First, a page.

Swedish gothic metal stalwarts Tribulation return with their new EP Hamartia, a four-track sample including three new songs plus an excellent Blue Öyster Cult cover. The EP acts as a snapshot into what the band sound like since Jonathan Hulten left and was replaced by Joseph Tholl (ex-Enforcer, ex-Black Trip). It has been two years since their last full-length Where The Gloom Becomes Sound released, and Hulten leaving the band before the last album even dropped left Tribulation in such a weird spot that they nearly parted ways for good. Having played almost exclusively in Europe save for three dates that included an appearance at last year’s Psycho Las Vegas, Tribulation have spent a good portion of the last few years getting grounded while writing new music where they see fit.

I spoke to guitarists Adam Zaars and the aforementioned Tholl about a lack of tour life during the pandemic and what the particular inspiration was for their choice of cover song on the EP. We also spoke at length about what specifically the addition of Tholl brings to the table as both a new member and fan of the band’s previous works and where inspiration for the next, album, which is currently being written, will take the band stylistically.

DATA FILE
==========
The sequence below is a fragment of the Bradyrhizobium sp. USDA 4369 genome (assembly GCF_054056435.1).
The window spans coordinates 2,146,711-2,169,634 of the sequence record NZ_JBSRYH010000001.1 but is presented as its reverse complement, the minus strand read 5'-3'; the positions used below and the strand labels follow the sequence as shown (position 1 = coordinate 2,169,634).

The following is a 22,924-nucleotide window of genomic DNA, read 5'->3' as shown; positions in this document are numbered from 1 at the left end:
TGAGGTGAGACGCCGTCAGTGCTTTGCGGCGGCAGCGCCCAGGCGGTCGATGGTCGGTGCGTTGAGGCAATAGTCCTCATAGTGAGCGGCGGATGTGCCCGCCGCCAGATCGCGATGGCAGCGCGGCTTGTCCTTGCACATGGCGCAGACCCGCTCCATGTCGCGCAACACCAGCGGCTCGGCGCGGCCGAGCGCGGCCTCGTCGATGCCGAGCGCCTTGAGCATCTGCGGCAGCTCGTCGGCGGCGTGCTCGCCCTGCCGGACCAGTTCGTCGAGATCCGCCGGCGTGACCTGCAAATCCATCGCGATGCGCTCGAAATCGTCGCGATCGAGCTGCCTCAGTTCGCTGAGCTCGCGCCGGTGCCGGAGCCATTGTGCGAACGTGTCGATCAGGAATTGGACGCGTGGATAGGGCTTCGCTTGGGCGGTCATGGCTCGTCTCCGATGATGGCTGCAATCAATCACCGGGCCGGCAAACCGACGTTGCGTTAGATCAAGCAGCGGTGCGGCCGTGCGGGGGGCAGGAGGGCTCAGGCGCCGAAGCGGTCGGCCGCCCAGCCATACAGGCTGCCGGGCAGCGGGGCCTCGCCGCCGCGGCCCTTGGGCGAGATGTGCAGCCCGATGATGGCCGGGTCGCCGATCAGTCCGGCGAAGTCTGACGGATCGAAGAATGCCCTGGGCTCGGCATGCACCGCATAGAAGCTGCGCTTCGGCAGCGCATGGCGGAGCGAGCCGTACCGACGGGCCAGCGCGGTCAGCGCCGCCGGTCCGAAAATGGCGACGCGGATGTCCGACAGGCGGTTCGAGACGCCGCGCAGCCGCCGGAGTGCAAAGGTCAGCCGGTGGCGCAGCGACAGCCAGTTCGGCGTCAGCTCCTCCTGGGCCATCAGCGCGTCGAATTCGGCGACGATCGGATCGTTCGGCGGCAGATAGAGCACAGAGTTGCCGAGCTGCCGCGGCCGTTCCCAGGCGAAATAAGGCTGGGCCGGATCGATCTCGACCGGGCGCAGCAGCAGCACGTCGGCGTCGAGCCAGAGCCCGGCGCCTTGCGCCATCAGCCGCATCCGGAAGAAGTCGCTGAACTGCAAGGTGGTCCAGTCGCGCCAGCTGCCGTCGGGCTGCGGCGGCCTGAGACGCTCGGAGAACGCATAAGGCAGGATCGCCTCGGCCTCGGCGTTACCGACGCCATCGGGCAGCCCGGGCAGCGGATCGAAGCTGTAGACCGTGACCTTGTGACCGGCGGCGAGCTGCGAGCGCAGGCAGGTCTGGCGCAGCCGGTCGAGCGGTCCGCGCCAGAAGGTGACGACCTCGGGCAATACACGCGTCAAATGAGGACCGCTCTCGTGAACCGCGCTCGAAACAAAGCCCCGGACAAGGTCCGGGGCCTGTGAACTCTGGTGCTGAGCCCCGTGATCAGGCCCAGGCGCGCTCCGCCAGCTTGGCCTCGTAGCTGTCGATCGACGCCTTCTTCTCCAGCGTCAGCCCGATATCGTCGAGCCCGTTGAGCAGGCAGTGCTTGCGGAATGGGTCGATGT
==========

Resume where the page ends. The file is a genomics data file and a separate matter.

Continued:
I know it has been a while since you’ve released more than a single; a lot has happened since the last full-length Where The Gloom Becomes Sound came out. Jonathan Hulten left and the band has continued. How has everything been with this transitional phase over the last two-plus years?

Adam Zaars: It’s been strange, of course, due to the pandemic, and that kind of changed everything for the band as well. That’s had the biggest impact on everything we’ve done. This EP that we are releasing now and the singles are a result of Jonathan leaving and the pandemic, since we couldn’t tour the latest album. That’s what we kept ourselves busy with, and we didn’t want to write a new album since we had just released one. A lot of bands did livestreams, but it never felt quite right for us, so we did this instead. We had a few festivals and a Western European tour.